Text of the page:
Inspirational pep talks and creative problem-solving on the shelf for the next few days. Get your left brain in gear, and let’s tackle:
The Preparation of Things (Audition Mini-Course Week 3)
- Monday – Résumé
- Tuesday – Headshot
- Wednesday – Aria Notebook
- Thursday – Clothes
- Expert Friday – We hear from Darren Keith Woods of Fort Worth Opera and Seagle Music Colony.
We care about this on two levels – one functional (format), and the other less tangible (professionalism/accuracy).
We need to be able to find information fast. If something is buried or not represented cleanly, I may miss it entirely or misinterpret it.
- Color: Dark/black only. If your résumé gets printed or photocopied, the sexy light lavender text disappears.
- Font: I don’t really care about sans serif etc, but don’t get too creative. Save the faux cursive fonts for personal correspondence.
- Columns: Please please use columns! In addition to reading the information horizontally, it’s extraordinarily useful to scan vertically for companies, roles, etc. Putting the role/opera/company/date in an unbroken line of text is most emphatically not a good idea.
- Abbreviations: When you list the venue/organization for a role you’ve performed, please don’t write “Opera Theatre.” It may be apparent to you which Opera Theatre you mean, but it’s terribly confusing for us until we match it up with the name of your conservatory, etc. Find a better way to abbreviate so that it fits in the column.
- Order: Most recent things first within categories. Put performances, degrees, etc in reverse chronological order.
- Photo: The presence of a thumbnail photo on the résumé itself is fairly new – we’ve only been seeing it a lot recently, since it has become easier to include a small sharp-resolution image. Personally, I like it. Not enough to urge everyone to do it, but enough to appreciate it when it’s there. I’m sure someone out there disagrees, but I haven’t heard from any detractors yet.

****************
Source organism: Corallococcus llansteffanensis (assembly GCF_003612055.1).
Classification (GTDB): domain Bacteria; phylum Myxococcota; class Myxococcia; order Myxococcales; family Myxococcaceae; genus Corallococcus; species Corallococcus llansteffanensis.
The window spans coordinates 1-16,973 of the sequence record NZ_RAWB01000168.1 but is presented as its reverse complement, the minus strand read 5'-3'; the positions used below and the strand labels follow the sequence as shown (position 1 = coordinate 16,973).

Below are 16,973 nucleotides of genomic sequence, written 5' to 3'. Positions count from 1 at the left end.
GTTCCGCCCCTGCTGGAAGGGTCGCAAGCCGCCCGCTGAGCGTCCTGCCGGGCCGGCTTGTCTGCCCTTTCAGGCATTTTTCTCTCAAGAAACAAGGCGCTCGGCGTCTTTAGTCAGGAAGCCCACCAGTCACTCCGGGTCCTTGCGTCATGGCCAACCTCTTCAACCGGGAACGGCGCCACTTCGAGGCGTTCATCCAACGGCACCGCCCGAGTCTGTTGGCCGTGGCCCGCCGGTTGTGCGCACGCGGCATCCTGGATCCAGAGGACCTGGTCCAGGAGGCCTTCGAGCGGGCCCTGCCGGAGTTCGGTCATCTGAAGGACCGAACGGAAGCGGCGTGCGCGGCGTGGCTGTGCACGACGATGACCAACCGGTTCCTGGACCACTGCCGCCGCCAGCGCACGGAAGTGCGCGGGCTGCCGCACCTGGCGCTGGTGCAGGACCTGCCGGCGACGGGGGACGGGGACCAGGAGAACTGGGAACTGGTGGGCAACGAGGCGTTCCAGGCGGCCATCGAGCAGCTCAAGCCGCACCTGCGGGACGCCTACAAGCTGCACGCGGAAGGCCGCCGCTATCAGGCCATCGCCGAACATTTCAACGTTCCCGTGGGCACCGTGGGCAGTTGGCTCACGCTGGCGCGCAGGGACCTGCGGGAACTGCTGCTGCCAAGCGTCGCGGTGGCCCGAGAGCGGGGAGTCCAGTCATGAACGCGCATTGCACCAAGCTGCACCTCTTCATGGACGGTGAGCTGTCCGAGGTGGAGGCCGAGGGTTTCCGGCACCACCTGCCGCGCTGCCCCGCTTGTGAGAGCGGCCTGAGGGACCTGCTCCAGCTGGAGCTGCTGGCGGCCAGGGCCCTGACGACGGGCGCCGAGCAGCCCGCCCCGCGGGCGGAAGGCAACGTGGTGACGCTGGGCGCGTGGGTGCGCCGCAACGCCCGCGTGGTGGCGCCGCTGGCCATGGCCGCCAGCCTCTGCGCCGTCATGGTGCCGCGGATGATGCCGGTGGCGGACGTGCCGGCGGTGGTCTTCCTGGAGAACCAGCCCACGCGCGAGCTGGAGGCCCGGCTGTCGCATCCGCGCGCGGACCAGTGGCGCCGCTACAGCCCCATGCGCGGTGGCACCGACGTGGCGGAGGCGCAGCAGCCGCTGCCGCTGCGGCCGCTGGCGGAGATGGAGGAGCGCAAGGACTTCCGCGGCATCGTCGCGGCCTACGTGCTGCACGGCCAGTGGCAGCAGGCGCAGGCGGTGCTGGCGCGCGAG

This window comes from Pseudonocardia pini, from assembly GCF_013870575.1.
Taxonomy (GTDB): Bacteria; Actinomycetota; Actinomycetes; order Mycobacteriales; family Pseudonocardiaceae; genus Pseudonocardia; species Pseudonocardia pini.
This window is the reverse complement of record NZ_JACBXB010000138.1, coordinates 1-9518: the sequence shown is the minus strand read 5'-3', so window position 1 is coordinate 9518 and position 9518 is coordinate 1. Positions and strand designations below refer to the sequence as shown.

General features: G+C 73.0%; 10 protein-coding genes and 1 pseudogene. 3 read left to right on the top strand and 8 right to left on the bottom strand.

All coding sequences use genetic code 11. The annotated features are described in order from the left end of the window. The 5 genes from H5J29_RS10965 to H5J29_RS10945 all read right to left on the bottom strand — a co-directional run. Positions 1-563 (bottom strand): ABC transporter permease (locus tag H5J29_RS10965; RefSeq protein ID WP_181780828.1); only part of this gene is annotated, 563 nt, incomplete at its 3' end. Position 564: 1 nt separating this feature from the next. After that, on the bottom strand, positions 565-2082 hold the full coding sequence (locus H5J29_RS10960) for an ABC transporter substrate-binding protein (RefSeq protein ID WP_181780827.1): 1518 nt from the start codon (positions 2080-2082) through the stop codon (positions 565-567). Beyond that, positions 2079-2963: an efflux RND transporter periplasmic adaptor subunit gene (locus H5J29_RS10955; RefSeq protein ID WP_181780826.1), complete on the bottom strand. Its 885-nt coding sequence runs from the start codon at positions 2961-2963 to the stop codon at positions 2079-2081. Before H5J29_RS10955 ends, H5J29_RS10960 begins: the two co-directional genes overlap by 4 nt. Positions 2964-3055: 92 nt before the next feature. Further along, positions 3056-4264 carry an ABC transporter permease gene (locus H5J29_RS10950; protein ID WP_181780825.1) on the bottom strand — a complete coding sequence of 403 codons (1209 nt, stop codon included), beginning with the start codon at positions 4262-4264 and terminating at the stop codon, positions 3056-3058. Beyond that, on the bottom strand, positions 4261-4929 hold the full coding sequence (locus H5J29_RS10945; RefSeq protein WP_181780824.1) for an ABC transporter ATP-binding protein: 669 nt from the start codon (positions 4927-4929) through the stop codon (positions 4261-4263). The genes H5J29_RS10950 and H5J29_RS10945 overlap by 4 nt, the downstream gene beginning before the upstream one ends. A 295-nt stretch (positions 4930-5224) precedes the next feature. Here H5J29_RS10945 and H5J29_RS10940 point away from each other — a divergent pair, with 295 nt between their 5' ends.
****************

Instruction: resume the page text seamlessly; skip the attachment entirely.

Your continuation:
- Length: Resist the urge to tell us everything you’ve ever done. One page please. A 3-page resumé is hardly ever to your advantage. If you desire to be inclusive, get a website and put everything there. (Oh, and while we’re on the topic, get a website as soon as you can. Manage your online identity. This isn’t really an audition-specific topic, but an increasingly important one. Will try to remember to discuss on the blog this winter.)
- Roles/Operas/Arias: We want you to sing well, first and foremost. You’re not applying to be a writer, editor, or any other sort of wordsmith. If you don’t know how to spell the name of the role you performed or the opera it occurred in, it’s not unreasonable for us to wonder about the level of care with which you prepared the important details of that role. So please please please ask a handful of people – professors, teachers, coaches, highly literate friends – to proofread your paperwork. Spelling may not be your thing, and if you sing well enough, eventually I won’t care. Indeed, if a company hires you to sing, they won’t ask you to edit copy. But you don’t want your first impression to be diluted by messiness.
- People: Look up the names of coaches, directors, conductors, institutions. My name ends up misspelled on résumés with alarming frequency. If your contact with me wasn’t long or detailed enough for you to figure out how to spell my name, it begs the question as to how much impact I could’ve had on your development.
- References: When you list mentors and colleagues who might be able to attest to your work, please be sure that those folks will remember you. If you worked once with someone in a master class, chances are s/he might not be able to speak eloquently on your behalf.
On the Other Hand…
Some singers are so busy being their own publicists that they forget that their main task is to learn to sing. When you’re just too tired or frustrated to deal with one more practice session, I know it’s far easier to tweak the fonts on your résumé, write glowing prose for your bio, or photoshop your latest production shots for your website. These things are important and useful, but they don’t take the place of those long hours in the practice room or with a score. Don’t spend an inordinate amount of time polishing your image instead of your singing.
Back tomorrow, with a brief discussion of headshots.